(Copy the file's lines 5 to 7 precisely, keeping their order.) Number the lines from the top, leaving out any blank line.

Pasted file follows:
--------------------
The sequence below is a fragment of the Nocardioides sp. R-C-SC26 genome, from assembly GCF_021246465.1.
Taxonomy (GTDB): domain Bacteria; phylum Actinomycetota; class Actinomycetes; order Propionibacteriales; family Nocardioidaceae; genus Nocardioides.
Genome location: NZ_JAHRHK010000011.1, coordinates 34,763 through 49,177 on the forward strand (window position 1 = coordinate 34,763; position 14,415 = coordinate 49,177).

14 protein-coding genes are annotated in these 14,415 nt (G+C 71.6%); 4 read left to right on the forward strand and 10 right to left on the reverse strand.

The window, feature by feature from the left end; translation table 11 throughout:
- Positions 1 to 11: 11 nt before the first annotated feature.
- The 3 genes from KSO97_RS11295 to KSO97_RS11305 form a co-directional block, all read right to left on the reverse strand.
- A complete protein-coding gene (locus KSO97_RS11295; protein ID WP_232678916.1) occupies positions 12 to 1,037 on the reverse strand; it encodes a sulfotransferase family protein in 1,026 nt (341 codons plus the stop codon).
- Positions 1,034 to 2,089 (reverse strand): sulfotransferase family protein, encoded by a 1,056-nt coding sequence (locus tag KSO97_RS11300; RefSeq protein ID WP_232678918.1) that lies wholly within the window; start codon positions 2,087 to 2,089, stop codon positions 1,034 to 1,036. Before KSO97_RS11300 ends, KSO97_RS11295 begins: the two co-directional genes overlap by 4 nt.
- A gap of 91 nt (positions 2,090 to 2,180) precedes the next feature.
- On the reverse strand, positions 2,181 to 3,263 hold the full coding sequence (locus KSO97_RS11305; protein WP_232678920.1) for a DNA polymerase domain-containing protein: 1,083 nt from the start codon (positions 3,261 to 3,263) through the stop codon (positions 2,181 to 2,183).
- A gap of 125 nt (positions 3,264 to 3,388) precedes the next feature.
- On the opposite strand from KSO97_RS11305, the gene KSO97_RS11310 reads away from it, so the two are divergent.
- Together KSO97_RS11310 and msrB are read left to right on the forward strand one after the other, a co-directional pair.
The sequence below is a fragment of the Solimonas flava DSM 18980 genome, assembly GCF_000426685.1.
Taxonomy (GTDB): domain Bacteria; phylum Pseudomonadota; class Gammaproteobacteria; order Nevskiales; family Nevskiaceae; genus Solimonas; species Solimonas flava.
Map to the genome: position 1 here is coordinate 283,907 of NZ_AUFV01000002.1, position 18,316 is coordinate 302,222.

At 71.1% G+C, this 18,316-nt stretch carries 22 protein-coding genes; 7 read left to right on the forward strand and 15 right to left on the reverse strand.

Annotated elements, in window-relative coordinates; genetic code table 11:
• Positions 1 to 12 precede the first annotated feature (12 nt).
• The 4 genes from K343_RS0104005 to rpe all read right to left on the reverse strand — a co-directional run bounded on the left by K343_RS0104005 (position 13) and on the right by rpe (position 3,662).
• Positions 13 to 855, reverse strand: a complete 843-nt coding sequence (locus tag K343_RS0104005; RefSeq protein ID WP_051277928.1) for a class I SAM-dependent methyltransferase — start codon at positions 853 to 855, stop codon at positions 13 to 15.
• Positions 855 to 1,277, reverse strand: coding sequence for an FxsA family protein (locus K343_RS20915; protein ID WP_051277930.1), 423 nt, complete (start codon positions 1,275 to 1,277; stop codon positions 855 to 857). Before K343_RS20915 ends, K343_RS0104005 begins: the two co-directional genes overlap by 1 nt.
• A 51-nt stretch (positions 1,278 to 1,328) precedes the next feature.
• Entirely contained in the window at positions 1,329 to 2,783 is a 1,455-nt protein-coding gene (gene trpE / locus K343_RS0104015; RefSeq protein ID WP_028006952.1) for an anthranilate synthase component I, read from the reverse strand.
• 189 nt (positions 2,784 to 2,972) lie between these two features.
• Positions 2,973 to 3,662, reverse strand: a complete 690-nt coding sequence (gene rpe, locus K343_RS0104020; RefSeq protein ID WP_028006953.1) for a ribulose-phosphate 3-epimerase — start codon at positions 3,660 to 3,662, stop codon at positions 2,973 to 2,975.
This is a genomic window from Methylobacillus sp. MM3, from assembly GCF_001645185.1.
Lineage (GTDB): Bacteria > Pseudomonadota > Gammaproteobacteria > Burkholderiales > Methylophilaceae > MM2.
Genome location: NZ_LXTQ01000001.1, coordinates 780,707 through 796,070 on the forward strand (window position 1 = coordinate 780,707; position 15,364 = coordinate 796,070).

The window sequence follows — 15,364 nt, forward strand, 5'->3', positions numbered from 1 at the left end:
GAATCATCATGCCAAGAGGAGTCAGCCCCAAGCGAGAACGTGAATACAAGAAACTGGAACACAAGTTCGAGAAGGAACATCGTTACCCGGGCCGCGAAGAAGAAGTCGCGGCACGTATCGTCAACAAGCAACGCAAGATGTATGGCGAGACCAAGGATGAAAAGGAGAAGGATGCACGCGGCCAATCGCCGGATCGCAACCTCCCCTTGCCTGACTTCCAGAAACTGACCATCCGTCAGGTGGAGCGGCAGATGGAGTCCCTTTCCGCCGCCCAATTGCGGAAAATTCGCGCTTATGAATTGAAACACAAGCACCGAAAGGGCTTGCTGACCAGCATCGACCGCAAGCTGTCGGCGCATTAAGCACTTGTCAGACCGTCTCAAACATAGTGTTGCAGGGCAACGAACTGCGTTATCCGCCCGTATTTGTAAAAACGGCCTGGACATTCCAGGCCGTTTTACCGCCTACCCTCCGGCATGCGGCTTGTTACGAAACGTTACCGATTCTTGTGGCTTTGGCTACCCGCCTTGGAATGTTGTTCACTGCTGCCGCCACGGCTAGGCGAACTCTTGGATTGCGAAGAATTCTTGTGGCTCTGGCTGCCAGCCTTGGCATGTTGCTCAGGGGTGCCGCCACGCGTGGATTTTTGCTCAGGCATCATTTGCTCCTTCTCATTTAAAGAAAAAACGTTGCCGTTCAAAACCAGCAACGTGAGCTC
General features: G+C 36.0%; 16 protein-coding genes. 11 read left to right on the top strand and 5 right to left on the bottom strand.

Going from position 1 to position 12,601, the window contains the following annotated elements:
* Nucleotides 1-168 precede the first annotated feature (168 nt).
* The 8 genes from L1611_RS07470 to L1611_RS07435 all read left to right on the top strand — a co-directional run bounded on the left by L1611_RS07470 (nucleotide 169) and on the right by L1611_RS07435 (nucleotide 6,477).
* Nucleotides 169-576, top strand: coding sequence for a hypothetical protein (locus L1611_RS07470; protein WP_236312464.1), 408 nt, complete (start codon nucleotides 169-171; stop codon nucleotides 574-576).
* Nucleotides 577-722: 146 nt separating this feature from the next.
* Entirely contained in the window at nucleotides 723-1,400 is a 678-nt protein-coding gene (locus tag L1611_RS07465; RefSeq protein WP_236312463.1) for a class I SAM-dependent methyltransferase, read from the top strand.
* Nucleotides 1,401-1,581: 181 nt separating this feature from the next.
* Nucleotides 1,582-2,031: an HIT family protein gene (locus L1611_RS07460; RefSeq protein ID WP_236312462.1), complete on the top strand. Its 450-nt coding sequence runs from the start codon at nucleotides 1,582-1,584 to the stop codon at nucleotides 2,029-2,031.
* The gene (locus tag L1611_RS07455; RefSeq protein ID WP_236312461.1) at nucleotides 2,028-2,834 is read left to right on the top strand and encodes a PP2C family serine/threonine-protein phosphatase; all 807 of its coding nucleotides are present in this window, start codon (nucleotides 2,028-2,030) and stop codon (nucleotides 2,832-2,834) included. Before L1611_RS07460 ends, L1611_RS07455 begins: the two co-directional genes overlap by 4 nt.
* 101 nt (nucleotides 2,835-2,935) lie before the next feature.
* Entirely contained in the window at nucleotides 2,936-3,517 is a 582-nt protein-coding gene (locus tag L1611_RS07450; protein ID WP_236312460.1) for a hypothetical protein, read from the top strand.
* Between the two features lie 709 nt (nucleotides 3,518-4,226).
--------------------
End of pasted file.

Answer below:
The window, feature by feature from the left end; translation table 11 throughout:
- Positions 1 to 11: 11 nt before the first annotated feature.
- The 3 genes from KSO97_RS11295 to KSO97_RS11305 form a co-directional block, all read right to left on the reverse strand.